Hydraulics also saves energy when machines must move slowly. That's because it can be inefficient to gear down the motion of electric motors via gearboxes. Overall efficiency depends on the efficiency of the motor and gearbox together. But gearbox efficiency specifications in catalogs are generally based on a single operating point and not entirely accurate for every application.

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Power loss in a gearbox is mostly from friction, which generates heat. And friction depends on the quality of gearing, the number of tooth engagements, and the load torque. A basic rule for spur gears is a 10% loss per engagement. And, in general, the lighter the load and higher the ratio, the less likely a gearbox will reach the manufacturer's stated efficiency. For instance, efficiencies in one 16-mm diameter spur gearbox range from 87% at a 6.3:1 ratio to about 40% at a 10,683:1 ratio.

In many cases, when the motor is at peak efficiency, the gearbox is not. (For more details, see “A second look at gearbox efficiencies,” June 20, 2002, Machine Design magazine.)

An additional factor in hydraulics' favor over gear-driven systems involves inertia and backlash. These can make geared systems hard to precisely control when moving heavy loads at high-speed with a lot of back-and-forth motion. Some machines have gone to linear motors to improve responsiveness but they, too, sacrifice efficiency, as linear motors can be much less efficient than rotary motors with gearing. (See “Gearing up for efficiency,” July/August 2009, Energy Efficiency & Technology.)

Clamping is another area where hydraulics holds the advantage. A motionless, load-holding hydraulic actuator consumes no power, given the proper valving. This is in contrast to holding precise position with an electric motor against a force or weight. To avoid wasting energy, a complex clutch or braking mechanism may be needed to hold the load.

Improving hydraulic efficiency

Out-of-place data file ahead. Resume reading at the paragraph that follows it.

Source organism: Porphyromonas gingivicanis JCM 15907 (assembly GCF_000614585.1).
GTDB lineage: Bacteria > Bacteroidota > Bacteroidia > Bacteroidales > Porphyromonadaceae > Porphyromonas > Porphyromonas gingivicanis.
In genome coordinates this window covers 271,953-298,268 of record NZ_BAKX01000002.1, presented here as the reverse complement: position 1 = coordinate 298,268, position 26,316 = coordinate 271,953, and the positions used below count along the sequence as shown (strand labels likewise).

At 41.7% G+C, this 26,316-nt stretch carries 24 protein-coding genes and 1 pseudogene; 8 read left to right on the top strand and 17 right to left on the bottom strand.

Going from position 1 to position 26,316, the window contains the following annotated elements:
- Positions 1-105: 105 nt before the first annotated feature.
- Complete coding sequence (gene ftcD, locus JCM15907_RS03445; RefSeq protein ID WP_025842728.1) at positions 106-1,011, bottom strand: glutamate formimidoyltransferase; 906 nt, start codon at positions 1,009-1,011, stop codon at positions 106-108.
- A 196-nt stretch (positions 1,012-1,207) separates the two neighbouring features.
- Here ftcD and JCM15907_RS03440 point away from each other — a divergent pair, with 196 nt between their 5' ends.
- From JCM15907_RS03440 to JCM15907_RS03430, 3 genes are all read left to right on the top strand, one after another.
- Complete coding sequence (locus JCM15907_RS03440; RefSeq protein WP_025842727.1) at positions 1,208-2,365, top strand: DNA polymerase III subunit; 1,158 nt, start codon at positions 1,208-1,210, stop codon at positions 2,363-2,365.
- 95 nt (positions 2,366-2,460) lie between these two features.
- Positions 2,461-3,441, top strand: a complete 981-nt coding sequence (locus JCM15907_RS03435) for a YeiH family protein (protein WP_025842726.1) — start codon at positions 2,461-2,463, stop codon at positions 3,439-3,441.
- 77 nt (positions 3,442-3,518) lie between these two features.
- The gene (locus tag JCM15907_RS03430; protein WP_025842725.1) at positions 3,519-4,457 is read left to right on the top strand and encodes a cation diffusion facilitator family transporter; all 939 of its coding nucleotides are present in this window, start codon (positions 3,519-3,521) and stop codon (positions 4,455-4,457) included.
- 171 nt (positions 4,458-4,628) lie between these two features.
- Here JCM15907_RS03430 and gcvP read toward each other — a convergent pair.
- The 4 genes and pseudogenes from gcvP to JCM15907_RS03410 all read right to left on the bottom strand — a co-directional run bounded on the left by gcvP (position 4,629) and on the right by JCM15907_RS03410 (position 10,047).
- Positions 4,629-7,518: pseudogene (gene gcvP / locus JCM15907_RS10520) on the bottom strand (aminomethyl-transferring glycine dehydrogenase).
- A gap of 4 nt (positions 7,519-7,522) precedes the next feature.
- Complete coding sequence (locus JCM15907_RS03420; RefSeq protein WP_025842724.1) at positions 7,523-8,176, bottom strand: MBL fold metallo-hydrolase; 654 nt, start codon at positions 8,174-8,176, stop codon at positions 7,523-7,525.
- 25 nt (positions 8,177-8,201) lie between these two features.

Of course, hydraulic systems also lose power due to fluid friction in pumps, valves, and piping, and hydraulic systems need to be designed to negate these effects. Today, manufacturers across the board are introducing more energy-efficient hydraulic components ranging from pumps and valves to seals, filters, and even fluids. They're also stressing more-efficient overall designs. For several recent examples, see “Sizing tube lines for efficient hydraulics,” “Hydraulic fluids that improve fuel economy,” and “Fluid-power efficiency on the rise,” respectively from the May 20, Sept. 23, and Nov. 18, 2010 issues of Machine Design.

What can be done to make hydraulics even more energy efficient? One way is by adding controls to run the hydraulic pump only when needed, eliminating energy wasted by idling; and at the precise rate needed, saving the system from working harder than necessary.

Variable-speed hydraulic pump controls being implemented today often rely on variable-frequency motor drives (VFDs). A VFD starts only when the circuit demands flow and precisely controls the pump speed. It also ramps velocity up and down smoothly, avoiding electrical startup transients that are wasteful and can damage nearby electronics. VFDs typically communicate via network interfaces with machine or plant controllers for high performance and efficiency.

One type of application that benefits from this approach involves presses with idle time between compression cycles. If possible, the hydraulic pump can shut off completely. But when idling is necessary (as, for example, to cool the hydraulic fluid), it can take place at a lower speed than needed to support full operation.

In some cases, “intelligent” pump controls are letting machine manufacturers improve hydraulic-system efficiency through valve-less designs. Valves generally control motion or pressure by throttling flow, and this restriction inefficiently generates heat. Systems where a precisely controlled pump sends just the required amount of fluid to an actuator, without intermediary valves, eliminates these losses.